Wednesday’s Theme Music

Once again, I found myself humming along and singing along to a song that I’d started streaming, a song that just sort of blending into the general streams flooding my thinking.

This is a Phillip Phillips song, “Home” (2012). Here the lyrics that hooked me this morning:

Settle down, it’ll all be clear
Don’t pay no mind to the demons
They fill you with fear
The trouble—it might drag you down
If you get lost, you can always be found

I’d be reflecting on the big lie, fleshing more of its manifestations. The big lie is that we’re all the same as humans. Need to lose weight? Diet and exercise. Want to get ahead? Well, the answer to that one includes some references to God, love, and Jesus, as well as get an education or work hard, and you’ll be rewarded.

Sometimes, it happens, and sometimes it doesn’t. The big lie is that it will. And the big lie keeps us trying, because sometimes the big lie works, and that aspect keeps us hoping and striving.

I’m getting off track. Thinking about others, not myself, I was reflecting upon life’s complexities and how people can get lost, indeed, how easy it is to become lost, through bad fortune, misinformation, trusting the wrong others, or tricks of your body or mind. Many people are sick or ill, but won’t let it show until it’s forced into the light. Others will play up every sickness or slight to get attention and help, but end up taking advantage of the situation. Yet, sometimes, that’s a sickness in itself.

We create ruts and chase habits that form addictions, blinding ourselves, or permitting ourselves to lie and mislead ourselves, sometimes more than we mislead others. And others see it but don’t know what to say or do.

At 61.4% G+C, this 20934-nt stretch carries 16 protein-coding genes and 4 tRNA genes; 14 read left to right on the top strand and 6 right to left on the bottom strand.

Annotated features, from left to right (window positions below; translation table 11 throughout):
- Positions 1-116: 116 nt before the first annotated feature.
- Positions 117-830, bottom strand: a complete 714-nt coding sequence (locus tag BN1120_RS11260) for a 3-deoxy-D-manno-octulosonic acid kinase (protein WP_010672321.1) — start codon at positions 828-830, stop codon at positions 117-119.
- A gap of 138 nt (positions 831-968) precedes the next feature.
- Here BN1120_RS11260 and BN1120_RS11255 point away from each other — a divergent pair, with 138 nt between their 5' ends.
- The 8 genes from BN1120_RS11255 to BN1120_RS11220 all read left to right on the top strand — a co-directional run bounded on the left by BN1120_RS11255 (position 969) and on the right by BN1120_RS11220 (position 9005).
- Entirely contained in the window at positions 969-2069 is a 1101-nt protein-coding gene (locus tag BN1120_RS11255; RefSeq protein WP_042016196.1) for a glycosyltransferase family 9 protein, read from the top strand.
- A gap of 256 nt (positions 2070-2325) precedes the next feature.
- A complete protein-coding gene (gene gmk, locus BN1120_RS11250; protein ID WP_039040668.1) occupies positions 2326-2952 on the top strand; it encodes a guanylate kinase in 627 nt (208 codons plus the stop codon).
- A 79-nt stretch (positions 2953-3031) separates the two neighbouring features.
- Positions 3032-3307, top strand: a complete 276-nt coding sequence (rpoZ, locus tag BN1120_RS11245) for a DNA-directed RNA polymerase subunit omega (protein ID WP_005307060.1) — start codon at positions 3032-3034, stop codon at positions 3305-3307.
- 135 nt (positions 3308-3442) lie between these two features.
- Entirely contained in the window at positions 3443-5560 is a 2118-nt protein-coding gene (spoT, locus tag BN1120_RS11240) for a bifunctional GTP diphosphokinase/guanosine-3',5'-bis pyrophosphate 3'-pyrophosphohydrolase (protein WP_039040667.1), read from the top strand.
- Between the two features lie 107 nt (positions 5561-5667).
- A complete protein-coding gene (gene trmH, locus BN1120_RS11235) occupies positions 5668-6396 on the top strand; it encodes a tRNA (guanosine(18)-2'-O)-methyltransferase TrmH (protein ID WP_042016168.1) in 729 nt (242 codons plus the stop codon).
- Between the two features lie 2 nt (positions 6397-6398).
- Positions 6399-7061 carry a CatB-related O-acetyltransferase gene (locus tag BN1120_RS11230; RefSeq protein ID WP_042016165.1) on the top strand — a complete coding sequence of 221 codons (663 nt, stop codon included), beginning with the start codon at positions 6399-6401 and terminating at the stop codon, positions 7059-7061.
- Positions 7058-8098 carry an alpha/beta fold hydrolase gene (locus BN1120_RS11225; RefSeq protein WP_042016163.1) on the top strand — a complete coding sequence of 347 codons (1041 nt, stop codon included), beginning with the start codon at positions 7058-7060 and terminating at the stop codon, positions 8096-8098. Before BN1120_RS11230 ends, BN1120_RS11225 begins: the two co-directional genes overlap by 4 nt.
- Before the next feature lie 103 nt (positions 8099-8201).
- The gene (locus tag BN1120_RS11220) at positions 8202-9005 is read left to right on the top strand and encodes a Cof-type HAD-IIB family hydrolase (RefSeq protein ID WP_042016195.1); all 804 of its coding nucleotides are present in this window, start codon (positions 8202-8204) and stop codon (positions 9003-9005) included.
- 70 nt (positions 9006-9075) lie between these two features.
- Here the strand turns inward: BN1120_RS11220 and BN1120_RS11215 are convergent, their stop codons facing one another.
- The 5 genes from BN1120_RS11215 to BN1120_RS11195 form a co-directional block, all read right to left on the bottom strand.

What a world, what a world. It’s all too deep, and yet that depth invites greater exploration — is that another addiction?

Give me another cuppa coffee. Oh, wait —


Sunday’s Theme Music

Reading an old Jack Reacher last night (new to me – from 2008) and for some reason, I began streaming the Red Hot Chili Peppers “Around the World” (1999). The Reacher novel, Nothing to Lose, reminded me of some places where I’d been stationed and things that were discussed, done, heard about, witnessed, that sort of thing, you know, the whole been around the world thing.

I’ve not been all around the world, or even all around America. Besides, in the military, and then in marketing, you really don’t see much of the world. For me, I was often flown in, put into a place, typically there for a few days, doing my thing. If it’s a longer time period, chances to explore were found, but many times, it was in and out, and then on to the next place. Funny, looking back, how often I traveled alone, often in a unique role, briefly joining some group of strangers, and then gone again.

Sunday’s Theme Music

Today’s theme music, “Runaway Train” by Soul Asylum (1993), came from writing thoughts about the current novel in progress, April Showers 1921. As the story fleshes out more, becoming more substantial, I entertain different scenarios about what could happen, reactions and twists, and what could be said. One idea was that a person was thought to have runaway.

The novel’s protagonists are all teenagers. As I thought about their situation, my stream took a turn toward runaway children and their existence. That brought out today’s song.  Images and details about runaways are often featured in their videos and during Soul Asylum’s performances of this song.

Sadly, not all children were actually runaways. The missing aren’t always hiding. Sometimes, they’ve been hidden.

Upcoming Women’s Marches

A disturbing new movement is taking place in the opinion of this average white heterosexual male. After watching women of color under the Democratic Party banner win Congressional seats in the mid-terms, stories are emerging about why women shouldn’t march or wear pink during marches, or support and attend these marches. Three different reasons to date have been raised, about women of color not being involved and the marches being too white, about wearing pussy hats because that’s excluding or offending some, and now, the latest, that the group is anti-Semitism. Because of these stories, fewer marches are being planned. This year’s turnout is projected to be much lower.